Music

Listen to a 17-Year-Old Bruce Springsteen Cover “Purple Haze”

Rock N' Roll Diary Extra | Matt Dolloff, 100.7 WZLX
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In this image provided by Columbia Records, Bruce Springsteen shown Nov. 14, 1975, was practically unknown until the mid-70s--but with the release of "Born to Run" he emerged as a rock 'n' roll’ superstar. (AP Photo/Columbia Records)

In this image provided by Columbia Records, Bruce Springsteen shown Nov. 14, 1975, was practically unknown until the mid-70s–but with the release of “Born to Run” he emerged as a rock ‘n’ roll’ superstar. (AP Photo/Columbia Records)

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listenlive listicle Listen to a 17 Year Old Bruce Springsteen Cover Purple Haze

From an early age, Bruce Springsteen clearly possessed both the talent and confidence to hit it big as a musician. Years before “Born to Run” launched him to stardom, he fronted a local New Jersey band called The Castiles – and he sounded like he already knew what he was. Listen below for a clip of the band performing Jimi Hendrix’s “Purple Haze” at a N.J. club on September 16, 1967, just one week shy of Springsteen’s 18th birthday.

Today (May 22) marks the day the Castiles released their first single, “That’s What You Get”. It obviously didn’t propel the Castiles to success, but it was a sign of things to come for Springsteen.

A 2004 NPR story features other rare live recordings from the Castiles’ 1967 show and interviews with former bandmates. These clips, from the Left Foot in Freehold, N.J., are believed to be the oldest live recordings of Springsteen performing.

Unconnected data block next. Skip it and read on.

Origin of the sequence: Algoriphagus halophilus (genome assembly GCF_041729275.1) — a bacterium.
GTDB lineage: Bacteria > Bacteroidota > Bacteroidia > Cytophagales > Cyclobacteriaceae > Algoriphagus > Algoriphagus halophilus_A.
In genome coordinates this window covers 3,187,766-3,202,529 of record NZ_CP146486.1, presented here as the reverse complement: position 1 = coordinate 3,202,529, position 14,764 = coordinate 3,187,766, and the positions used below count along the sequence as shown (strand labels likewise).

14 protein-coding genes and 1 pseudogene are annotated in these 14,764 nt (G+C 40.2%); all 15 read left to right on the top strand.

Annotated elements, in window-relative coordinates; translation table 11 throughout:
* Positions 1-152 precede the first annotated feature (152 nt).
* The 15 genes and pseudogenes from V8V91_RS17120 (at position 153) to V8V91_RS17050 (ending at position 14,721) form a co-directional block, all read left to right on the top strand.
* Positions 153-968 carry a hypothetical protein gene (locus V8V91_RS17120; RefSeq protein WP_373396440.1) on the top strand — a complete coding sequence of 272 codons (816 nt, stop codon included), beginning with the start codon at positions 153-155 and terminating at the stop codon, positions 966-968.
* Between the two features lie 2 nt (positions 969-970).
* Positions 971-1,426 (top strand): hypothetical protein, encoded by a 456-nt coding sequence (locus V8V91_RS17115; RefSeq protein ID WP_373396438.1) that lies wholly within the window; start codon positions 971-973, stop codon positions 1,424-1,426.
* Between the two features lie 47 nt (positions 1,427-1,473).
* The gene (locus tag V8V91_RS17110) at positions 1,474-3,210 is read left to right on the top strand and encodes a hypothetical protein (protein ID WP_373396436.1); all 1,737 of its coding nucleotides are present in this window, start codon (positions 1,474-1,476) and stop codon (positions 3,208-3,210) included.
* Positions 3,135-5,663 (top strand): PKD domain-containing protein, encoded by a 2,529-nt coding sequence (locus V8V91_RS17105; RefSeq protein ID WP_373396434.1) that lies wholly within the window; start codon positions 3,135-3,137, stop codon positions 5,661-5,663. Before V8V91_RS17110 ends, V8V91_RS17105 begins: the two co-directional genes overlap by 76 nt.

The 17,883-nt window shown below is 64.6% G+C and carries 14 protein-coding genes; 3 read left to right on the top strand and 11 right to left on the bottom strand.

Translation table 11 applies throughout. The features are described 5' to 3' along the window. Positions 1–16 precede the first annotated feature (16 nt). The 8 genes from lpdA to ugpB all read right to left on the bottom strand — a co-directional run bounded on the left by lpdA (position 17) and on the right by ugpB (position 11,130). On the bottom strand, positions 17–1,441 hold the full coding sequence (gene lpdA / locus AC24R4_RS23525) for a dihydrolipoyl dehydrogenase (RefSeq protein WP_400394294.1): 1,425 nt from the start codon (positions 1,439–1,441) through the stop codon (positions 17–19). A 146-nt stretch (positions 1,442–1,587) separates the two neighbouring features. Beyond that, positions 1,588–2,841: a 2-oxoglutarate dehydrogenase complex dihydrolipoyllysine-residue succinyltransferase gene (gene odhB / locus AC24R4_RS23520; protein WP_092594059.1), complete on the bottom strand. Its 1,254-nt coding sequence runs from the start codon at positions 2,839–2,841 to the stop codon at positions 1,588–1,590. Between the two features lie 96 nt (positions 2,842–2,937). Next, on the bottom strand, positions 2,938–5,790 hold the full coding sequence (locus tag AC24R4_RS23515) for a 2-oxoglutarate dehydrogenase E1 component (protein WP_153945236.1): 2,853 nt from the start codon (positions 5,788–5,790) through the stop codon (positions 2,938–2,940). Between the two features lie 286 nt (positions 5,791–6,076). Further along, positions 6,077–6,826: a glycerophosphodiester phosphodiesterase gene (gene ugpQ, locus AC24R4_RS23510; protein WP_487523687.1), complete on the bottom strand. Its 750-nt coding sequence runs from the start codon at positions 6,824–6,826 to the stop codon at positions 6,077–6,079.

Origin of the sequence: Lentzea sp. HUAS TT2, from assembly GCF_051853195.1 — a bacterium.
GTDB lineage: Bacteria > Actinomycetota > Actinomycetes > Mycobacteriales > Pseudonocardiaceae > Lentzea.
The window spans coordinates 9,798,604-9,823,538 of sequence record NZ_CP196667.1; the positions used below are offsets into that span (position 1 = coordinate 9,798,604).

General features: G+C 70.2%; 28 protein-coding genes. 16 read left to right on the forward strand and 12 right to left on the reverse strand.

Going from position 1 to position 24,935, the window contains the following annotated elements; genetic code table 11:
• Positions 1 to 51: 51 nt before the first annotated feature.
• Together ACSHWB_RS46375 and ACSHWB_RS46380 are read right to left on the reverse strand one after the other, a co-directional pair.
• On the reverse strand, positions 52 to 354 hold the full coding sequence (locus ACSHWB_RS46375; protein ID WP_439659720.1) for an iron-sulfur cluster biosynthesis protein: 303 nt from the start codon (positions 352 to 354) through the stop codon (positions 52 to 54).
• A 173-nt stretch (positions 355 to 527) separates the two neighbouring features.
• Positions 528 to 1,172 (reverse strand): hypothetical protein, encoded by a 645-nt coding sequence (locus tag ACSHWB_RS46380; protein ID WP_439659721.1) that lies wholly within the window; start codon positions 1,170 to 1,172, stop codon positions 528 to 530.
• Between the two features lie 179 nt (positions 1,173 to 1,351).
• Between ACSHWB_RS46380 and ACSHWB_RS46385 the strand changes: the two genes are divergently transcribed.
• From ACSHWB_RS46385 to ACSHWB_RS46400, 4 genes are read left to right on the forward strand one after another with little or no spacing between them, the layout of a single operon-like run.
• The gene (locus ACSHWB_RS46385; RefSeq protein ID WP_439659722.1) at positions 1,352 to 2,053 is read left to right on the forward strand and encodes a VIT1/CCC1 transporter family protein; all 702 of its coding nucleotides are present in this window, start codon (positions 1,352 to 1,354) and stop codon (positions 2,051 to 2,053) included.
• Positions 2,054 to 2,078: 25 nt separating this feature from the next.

At times you can clearly hear Springsteen’s vocals, and they are the same visceral yowls you hear at his stadium shows. You can also tell the band was legit, including Springsteen’s guitars that did an admirable, if not impressive job covering Hendrix – which is a challenge for anyone to do well. This doesn’t sound like a bunch of kids banging on their instruments; this sounds like the work of a pro.

The recordings also feature their bombastic instrumental intro, which led right into the first song. It shows that Springsteen simply knew how to put on a show and had the “it” factor necessary to hit it big as rock star, even as a 17-year-old high school kid.

Sometimes you can just tell someone’s legit by simply watching and listening. These clips show us who’s boss.


SEE ALSO: Photo Flashback – Bruce Springsteen in the 1970s

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